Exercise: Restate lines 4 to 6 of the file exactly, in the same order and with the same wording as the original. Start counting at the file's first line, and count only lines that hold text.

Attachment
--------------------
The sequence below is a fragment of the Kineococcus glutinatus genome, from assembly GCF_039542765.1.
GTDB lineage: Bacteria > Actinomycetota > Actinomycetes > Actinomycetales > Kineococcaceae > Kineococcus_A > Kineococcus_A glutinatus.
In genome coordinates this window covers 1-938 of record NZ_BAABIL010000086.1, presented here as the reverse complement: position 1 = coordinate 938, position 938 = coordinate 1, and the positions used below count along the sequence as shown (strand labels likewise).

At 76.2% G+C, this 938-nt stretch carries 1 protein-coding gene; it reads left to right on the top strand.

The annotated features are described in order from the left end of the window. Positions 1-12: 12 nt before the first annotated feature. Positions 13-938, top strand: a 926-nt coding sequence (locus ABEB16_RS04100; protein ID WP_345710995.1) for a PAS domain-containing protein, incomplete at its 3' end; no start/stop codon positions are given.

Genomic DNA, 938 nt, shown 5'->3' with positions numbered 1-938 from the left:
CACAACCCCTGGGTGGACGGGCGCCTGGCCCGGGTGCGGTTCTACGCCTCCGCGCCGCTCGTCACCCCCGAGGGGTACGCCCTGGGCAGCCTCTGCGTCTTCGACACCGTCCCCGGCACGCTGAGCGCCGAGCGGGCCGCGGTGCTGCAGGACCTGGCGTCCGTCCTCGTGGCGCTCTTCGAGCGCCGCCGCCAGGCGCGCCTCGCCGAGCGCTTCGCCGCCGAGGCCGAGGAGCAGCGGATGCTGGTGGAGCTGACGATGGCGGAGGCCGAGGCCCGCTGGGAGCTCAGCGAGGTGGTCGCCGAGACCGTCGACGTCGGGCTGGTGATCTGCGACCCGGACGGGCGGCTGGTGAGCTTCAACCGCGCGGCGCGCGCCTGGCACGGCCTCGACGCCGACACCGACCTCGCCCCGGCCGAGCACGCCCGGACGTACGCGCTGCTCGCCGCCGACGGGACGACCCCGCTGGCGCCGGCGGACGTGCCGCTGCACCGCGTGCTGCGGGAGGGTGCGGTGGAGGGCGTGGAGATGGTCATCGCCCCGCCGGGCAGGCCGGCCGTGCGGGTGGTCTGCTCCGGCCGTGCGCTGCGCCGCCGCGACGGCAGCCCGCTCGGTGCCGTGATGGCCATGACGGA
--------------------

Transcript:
At 76.2% G+C, this 938-nt stretch carries 1 protein-coding gene; it reads left to right on the top strand.

The annotated features are described in order from the left end of the window. Positions 1-12: 12 nt before the first annotated feature. Positions 13-938, top strand: a 926-nt coding sequence (locus ABEB16_RS04100; protein ID WP_345710995.1) for a PAS domain-containing protein, incomplete at its 3' end; no start/stop codon positions are given.

Genomic DNA, 938 nt, shown 5'->3' with positions numbered 1-938 from the left: